The aircraft, while lacking stealth and other capabilities of the Lockheed Martin F-35 Lightning II, could still be well-suited to serve as airborne controllers for future Collaborative Combat Aircraft and other drones, as a launch platform for advanced weapons including hypersonic weapons and other large ordnance, and as a new platform for advanced electronic warfare (EW) platforms.

A Super Eagle – The Missile Truck

The EX variant was developed with an improved deep magazine that could allow it to carry a load of advanced weapons – with a 28 percent larger payload than the F-15E – yet the fighter would require only minimal transitional training and little additional manpower from the older versions of the F-15.

Also known to some as the "Super Eagle," the F-15EX can notably store up to 30,000 pounds of munitions, a huge threshold when compared to the F-35 Lightning II's internal storage capacity of 6,000 pounds. This can include a mixture of three JASSM cruise missiles and 12 AMRAAM air-to-air missiles, which has been seen as a potent combination that is likely unmatched in the world of fighter jets.

As described by Boeing, "The F-15EX delivers affordable mass to address rapidly evolving threats. When this payload is combined with range, contemporary sensors and an advanced electronic warfare suite, the F-15EX presents peer adversaries with multiple challenges both inside and outside of threat rings."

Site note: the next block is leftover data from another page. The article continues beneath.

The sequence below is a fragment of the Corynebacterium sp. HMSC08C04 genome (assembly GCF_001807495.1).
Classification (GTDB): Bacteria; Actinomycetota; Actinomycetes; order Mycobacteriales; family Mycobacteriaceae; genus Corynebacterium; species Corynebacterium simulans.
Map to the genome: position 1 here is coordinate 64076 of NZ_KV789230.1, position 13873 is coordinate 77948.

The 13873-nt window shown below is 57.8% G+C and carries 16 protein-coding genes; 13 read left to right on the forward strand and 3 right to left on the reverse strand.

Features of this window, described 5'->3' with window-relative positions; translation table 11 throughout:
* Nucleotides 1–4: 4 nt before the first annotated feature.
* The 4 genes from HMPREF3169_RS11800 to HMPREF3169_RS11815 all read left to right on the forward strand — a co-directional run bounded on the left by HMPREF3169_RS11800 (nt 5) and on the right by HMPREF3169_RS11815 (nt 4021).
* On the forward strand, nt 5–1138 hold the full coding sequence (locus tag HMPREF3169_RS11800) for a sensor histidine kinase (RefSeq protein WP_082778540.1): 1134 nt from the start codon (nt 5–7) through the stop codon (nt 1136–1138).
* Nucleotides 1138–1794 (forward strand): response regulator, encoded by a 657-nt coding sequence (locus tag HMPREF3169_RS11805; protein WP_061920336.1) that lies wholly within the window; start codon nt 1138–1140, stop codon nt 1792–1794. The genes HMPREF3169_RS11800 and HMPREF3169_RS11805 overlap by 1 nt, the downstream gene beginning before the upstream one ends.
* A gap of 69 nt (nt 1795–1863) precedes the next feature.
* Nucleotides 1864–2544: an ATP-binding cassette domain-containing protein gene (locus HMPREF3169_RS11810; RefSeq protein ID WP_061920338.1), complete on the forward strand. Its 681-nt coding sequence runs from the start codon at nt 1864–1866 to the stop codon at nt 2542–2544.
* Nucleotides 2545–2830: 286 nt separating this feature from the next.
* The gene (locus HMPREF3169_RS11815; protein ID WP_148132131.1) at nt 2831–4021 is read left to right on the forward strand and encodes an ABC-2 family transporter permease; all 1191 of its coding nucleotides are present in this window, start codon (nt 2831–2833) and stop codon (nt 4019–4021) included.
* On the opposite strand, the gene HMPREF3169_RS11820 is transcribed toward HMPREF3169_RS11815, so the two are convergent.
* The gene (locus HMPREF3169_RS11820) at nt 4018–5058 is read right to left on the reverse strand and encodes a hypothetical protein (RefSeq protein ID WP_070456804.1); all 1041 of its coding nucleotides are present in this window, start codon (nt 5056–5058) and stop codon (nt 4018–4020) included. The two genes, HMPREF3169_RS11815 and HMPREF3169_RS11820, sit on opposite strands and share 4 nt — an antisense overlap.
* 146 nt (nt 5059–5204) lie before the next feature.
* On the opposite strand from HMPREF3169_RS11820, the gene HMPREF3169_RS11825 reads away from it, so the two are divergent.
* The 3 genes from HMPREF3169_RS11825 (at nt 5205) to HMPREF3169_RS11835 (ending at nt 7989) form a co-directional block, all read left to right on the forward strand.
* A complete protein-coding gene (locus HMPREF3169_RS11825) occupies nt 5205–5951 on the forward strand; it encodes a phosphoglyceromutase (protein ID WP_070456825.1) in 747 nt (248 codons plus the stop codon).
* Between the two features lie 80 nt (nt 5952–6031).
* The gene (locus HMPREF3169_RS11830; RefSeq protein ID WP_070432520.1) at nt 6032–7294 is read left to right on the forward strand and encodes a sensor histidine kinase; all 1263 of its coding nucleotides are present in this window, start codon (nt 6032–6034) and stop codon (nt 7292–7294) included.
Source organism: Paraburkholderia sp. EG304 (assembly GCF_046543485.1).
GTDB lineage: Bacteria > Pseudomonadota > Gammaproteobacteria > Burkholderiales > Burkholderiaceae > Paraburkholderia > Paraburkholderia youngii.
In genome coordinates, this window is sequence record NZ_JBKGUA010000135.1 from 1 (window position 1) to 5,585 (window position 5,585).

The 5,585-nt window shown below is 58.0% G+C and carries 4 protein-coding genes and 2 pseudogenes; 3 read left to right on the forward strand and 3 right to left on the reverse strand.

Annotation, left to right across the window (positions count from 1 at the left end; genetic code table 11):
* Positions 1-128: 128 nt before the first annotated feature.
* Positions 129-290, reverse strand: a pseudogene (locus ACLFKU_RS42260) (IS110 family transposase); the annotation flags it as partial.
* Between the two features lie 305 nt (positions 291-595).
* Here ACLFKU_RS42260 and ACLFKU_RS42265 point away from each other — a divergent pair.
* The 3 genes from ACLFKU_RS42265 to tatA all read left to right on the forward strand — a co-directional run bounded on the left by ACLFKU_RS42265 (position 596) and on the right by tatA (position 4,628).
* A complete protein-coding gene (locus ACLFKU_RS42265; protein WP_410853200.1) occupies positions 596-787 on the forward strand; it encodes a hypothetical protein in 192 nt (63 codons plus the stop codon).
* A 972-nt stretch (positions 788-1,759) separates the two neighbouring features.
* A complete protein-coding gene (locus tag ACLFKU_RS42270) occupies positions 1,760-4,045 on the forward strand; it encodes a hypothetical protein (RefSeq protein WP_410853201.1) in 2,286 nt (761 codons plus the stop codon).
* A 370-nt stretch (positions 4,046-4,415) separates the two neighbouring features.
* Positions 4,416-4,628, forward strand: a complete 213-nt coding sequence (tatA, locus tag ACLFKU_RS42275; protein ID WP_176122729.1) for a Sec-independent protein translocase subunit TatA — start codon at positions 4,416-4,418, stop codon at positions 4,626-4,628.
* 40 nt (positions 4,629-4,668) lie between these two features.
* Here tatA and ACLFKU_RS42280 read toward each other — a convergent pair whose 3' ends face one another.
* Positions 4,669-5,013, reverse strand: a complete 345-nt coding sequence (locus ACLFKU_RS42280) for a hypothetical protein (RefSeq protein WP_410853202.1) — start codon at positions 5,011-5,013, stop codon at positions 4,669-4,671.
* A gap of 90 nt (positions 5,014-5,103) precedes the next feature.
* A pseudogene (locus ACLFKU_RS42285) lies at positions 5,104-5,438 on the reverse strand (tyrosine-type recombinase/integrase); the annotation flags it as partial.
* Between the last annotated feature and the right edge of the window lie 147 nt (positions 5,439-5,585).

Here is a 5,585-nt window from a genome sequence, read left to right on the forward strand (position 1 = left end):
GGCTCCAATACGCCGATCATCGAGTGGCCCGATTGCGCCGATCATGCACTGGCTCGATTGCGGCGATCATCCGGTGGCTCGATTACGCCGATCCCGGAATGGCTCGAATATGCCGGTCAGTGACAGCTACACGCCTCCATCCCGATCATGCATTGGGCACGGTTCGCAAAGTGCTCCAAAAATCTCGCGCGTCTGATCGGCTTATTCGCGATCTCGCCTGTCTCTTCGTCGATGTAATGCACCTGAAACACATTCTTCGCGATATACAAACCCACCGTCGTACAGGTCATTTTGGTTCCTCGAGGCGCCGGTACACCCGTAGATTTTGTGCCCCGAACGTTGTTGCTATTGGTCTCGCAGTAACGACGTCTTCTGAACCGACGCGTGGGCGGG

The F-15EX could operate as a "missile truck" that would be able to put enough missiles into the air, to clear a path through enemy interceptors, and in the process allow other U.S. aircraft – notably the F-35 – to complete their mission.


At least in theory?

Also writing for The National Interest, Mark Episkopos noted in March 2021 that it may hardly matter how many missiles the F-15EX can carry if it doesn't actually survive long enough to use them. The Eagle II could be targeted by a variety of advanced air defense systems.

"It's worth noting that the F-35 can carry a similarly impressive sixteen missiles in its 'third day of war' – also known as 'beast mode' – configuration," Episkopos emphasized. "What practical battlefield tasks can be accomplished with twenty-two missiles that can't be accomplished with sixteen missiles? It is difficult to conceive of a remotely likely scenario in which the F-15EX would both need, and be able to, unload its entire payload."

Too Costly?

Yet, perhaps the biggest criticism of the F-15EX may be its cost. Boeing touted it as a cost-effective option to replace the F-15 Eagle, but now it seems that may not be the case. The Eagle II could be as expensive and even more than the F-35 Lightning II.


The "flyaway cost" may simply make the Eagle II too expensive, despite its capabilities.

Peter Suciu: Author Experience and Expertise

Peter Suciu is a Michigan-based writer. He has contributed to more than four dozen magazines, newspapers, and websites with over 3,200 published pieces over a twenty-year career in journalism. He regularly writes about military hardware, firearms history, cybersecurity, politics, and international affairs. Peter is also a Contributing Writer for Forbes and Clearance Jobs. You can follow him on Twitter: @PeterSuciu.

All images are Creative Commons.